Friday, July 24, 2009

'The Fat Woman Next Door is Pregnant'

by Michel Tremblay
[Original title: La grosse femme d'à côté est enceinte]
Translated from the French by Sheila Fischman
Fiction, 1978 (English translation, 1981)
Serpent's Tail, trade pb, 198 p.
1942, the first day of spring, and all the women on Fabre Street are pregnant. As three knitting sisters – Rose, Violette, and Mauve – cast their curious eyes over the antics of the swelling women and their loved ones, so Montreal’s most bizarre street comes to life.

Its inhabitants include Josaphat-the-Violin who lights up the moon beneath which ladies of the night Betty Bird and Mercedes Benz patrol. There’s courtesan Ti-Lou, owner of one hundred and eight pairs of shoes and the hearts of Canada’s most powerful. There’s Pit and Laura who eat every hour of the day. And there’s the fat woman, pregnant with the author…

Tender and memorable, both a love letter to his characters and an elegiac portrayal of the street where Michel Tremblay grew up, The Fat Woman Next Door is Pregnant is a beautifully crafted novel by one of Canada’s most beloved writers.
This is a fairly slim novel that centres on the lives of the residents of rue Fabre, in the Plateau Mont-Royal area of Montreal, and takes place during a single day. From the book flap (see above) we learn that the fat woman of the title is in fact the author’s mother when she was pregnant with him. It’s a semi-autobiographical tale and obviously a loving portrayal of his large, loud, extended family and the working class neighbourhood where he grew up. Even the grumpy, fickle, neighbourhood cat, Duplessis, was given a voice, which was quite amusing to read.
Suddenly, Duplessis woke up: ‘I’m hungry!’ He stretched, yawned and jumped up onto Marie-Sylvia’s lap. She began to make him purr by stroking his striped fur. Less to make his old mistress happy than to encourage her to feed him again, in spite of all he’d eaten a few hours earlier, Duplessis rubbed against Marie-Sylvia’s chest, which she took for a sign of affection. He even went so far as to stretch out on his back on the woman’s lap, offering his belly and his fleas to her expert caresses, caresses that verged on the violent and were not unpleasant in the least. (p. 49)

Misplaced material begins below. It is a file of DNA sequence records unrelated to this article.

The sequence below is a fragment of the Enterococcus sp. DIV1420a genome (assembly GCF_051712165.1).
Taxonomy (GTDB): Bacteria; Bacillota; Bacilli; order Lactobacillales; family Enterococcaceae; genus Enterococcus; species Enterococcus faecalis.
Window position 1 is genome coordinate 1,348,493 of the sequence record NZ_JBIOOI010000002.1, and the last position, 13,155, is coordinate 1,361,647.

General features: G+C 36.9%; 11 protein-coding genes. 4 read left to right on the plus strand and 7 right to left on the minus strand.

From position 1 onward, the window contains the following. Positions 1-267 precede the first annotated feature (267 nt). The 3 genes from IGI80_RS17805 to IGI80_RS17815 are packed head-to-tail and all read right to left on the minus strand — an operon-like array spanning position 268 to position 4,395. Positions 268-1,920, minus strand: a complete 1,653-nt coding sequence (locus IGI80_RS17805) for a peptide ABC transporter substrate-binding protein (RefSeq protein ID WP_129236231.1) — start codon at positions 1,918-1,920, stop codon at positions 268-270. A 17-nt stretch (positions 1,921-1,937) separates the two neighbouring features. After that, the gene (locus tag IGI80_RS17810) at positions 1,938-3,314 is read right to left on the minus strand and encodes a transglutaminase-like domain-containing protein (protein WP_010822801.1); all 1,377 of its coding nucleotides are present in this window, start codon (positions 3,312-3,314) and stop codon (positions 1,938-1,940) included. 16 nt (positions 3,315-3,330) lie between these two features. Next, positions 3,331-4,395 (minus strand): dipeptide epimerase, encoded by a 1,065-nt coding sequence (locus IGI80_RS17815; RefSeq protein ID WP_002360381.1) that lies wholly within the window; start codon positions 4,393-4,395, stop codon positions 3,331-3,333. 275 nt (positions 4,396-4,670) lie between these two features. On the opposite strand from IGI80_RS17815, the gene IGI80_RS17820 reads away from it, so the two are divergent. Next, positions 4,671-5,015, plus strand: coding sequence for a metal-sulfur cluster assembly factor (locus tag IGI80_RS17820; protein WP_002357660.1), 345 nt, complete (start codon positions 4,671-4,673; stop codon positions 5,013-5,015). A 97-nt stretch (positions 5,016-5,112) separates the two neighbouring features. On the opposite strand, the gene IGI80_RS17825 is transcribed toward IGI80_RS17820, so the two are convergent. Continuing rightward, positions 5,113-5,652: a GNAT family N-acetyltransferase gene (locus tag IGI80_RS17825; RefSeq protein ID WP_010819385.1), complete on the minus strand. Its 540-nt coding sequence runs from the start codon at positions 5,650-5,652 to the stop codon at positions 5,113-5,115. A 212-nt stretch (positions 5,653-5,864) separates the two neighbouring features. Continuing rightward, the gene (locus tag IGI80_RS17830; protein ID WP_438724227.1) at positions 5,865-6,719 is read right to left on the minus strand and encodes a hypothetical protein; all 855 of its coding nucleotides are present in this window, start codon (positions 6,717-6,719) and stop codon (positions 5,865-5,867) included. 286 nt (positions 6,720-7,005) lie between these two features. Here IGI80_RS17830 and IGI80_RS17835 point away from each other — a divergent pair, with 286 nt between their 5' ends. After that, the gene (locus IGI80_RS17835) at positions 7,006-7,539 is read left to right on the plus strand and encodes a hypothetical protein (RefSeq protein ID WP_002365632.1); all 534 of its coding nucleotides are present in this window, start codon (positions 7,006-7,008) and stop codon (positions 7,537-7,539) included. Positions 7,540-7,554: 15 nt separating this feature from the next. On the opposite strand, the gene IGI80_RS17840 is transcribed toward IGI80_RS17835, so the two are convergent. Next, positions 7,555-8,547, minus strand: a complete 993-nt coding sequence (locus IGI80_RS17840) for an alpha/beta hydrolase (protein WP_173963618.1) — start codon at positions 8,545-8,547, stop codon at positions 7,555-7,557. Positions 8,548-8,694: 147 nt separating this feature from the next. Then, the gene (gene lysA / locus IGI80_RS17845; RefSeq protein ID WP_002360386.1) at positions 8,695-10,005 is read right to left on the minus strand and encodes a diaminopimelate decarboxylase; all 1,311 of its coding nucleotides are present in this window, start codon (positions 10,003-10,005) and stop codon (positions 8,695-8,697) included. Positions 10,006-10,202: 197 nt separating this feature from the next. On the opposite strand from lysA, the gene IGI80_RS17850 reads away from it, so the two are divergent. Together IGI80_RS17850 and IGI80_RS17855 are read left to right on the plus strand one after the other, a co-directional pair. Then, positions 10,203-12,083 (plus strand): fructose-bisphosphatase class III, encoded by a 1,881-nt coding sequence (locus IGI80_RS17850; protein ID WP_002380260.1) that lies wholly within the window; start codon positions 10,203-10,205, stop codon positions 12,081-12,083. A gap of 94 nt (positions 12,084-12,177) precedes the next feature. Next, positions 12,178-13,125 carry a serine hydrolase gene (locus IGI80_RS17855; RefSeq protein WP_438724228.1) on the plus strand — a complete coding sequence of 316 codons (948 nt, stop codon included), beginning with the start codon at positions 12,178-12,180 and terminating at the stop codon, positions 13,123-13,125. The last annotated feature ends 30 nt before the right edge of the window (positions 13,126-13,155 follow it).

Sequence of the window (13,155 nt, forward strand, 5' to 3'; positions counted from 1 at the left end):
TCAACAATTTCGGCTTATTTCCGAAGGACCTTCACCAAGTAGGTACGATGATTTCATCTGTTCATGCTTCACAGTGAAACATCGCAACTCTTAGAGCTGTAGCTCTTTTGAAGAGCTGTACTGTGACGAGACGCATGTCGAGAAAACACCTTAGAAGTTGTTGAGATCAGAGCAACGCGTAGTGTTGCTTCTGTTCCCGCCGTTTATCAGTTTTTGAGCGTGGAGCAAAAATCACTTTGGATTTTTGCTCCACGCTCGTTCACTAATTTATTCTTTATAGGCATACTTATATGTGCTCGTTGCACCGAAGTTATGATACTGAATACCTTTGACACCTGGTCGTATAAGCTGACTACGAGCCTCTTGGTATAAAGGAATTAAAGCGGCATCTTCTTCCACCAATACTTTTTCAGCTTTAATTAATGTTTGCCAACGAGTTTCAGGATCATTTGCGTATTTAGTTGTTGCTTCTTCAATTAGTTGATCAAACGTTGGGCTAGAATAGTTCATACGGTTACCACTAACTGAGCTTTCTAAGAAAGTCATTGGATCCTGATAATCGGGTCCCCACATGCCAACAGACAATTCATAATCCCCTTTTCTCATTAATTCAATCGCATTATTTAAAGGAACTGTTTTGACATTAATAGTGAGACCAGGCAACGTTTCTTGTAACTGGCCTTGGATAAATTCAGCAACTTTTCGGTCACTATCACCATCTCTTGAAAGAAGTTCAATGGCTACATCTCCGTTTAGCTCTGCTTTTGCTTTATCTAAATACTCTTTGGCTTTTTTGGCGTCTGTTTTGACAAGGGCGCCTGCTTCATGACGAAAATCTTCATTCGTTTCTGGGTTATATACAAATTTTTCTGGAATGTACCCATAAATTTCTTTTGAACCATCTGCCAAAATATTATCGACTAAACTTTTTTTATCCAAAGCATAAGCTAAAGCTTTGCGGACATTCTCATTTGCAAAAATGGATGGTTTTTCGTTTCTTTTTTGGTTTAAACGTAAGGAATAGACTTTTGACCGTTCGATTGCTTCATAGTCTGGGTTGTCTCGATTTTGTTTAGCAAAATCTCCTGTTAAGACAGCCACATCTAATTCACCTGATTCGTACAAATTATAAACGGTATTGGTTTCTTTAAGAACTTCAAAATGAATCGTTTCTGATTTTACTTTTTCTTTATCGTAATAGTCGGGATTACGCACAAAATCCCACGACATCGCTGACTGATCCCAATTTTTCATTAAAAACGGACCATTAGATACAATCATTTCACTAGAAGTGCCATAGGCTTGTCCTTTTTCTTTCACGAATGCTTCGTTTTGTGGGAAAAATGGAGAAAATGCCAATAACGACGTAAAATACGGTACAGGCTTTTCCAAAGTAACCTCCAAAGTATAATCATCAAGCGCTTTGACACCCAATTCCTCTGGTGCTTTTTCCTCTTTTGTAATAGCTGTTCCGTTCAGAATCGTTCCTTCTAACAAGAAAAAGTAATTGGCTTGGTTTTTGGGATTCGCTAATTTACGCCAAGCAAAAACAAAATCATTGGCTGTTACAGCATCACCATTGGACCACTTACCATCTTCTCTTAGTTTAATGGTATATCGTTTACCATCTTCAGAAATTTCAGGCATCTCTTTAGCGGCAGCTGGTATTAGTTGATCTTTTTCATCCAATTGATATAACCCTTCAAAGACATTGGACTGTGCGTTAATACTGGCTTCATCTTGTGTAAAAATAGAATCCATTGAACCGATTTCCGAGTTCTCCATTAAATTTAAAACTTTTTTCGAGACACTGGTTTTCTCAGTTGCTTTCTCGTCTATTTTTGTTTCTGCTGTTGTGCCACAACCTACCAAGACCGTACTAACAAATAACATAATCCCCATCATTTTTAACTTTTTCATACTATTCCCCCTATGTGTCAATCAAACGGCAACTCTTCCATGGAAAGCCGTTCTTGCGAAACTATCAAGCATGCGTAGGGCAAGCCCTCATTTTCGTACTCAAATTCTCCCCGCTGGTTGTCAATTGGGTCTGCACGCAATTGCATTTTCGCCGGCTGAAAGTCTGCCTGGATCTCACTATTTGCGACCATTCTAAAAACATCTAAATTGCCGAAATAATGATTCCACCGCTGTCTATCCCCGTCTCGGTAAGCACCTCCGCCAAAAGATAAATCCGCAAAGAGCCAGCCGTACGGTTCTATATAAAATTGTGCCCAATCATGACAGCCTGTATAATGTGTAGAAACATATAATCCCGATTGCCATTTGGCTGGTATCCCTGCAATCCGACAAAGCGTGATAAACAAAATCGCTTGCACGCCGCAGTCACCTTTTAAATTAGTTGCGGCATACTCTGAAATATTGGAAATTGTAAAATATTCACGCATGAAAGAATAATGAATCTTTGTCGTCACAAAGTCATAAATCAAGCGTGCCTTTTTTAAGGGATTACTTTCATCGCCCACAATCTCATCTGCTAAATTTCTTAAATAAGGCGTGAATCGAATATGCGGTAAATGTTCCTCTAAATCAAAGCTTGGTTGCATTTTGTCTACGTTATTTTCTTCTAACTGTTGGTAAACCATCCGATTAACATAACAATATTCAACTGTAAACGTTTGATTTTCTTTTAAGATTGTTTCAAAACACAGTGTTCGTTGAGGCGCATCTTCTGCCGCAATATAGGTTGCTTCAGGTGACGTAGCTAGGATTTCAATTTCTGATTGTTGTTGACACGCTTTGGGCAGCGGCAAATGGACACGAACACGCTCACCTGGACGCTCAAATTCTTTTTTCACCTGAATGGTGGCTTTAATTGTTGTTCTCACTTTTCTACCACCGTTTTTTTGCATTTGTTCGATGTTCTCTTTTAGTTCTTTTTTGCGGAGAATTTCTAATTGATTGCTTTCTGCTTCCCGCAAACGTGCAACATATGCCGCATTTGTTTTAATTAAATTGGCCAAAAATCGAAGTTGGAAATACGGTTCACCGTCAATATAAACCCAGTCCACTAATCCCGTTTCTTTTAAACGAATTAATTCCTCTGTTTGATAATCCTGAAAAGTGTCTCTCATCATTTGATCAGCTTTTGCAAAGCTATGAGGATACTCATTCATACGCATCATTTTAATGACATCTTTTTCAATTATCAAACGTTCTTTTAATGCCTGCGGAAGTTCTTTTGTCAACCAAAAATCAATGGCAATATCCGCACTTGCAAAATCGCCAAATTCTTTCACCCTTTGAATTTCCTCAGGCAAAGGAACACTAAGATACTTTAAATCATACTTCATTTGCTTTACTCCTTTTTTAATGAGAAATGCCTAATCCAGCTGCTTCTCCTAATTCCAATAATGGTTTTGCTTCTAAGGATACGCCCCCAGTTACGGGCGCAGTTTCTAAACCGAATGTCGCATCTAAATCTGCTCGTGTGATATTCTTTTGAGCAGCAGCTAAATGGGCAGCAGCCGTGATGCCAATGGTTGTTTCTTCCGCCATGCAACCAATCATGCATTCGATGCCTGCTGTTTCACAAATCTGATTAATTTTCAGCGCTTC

This is what Michel Tremblay had to say about the novel (for Canada Reads: The Book Club):
In [The Fat Woman Next Door is Pregnant] I send 22 characters (20 humans and 2 animals) on a journey that begins one May morning of 1942 in Montreal and finishes the same night. Each and every one of them learns something essential about his or her life, something that will change it forever.

I have to say that I had a hard time keeping all of those characters straight, especially the ones that only appeared briefly here and there. I enjoyed spending the day with these characters though, and it was interesting to read about the time period in that setting. This was my first encounter with the writing of Michel Tremblay but I understand that he wrote several other novels and plays set in the same section of Montreal, with many of the characters reappearing often. This book hasn’t made me want to rush out and read the rest of his “Chroniques du Plateau Mont-Royal” but I wouldn’t mind trying some of his other work.

The translation here seemed very good, but since the original is apparently written in “joual”, a working class dialect, I wonder if perhaps it has an added flavour that is missing in English. Still, a worthwhile read.

Video clips of the author from the CBC Archives.

First sentence: Rose, Violette and Mauve were knitting.

Buy this book at: Amazon.ca | Amazon.com | The Book Depository

My Rating: 3.5/5
(#38 for 2009, The Canadian Book Challenge 3, What's in a Name Challenge (Medical Condition), Lost in Translation Challenge)

Also reviewed at:
That's the Book!
If you've reviewed this title, let me know and I'll link to it here.

13 comments:

  1. I read this for last year's Canadian challenge and for Canada Reads, although I didn't review it. I'd rate it the same as you. I really thought from all the hype it was going to be better, but he certainly did capture the times well. I think it must be better in the original, as you said. Nice to see your thoughts on it.

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  2. After hearing about this a bunch during the Canada Reads debate, I really want to read it too!

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  3. Hi Nat :)

    I think I would like this book, I am making a note of it.

    As you know, for whatever reason a lot of books of French/French Canadian/Belgian version seem to be of few pages. All Amelie Nothomb for example are written under 200 pages.
    I wonder why.

    Have a nice coming week, hope your walk to the train station isn't to long.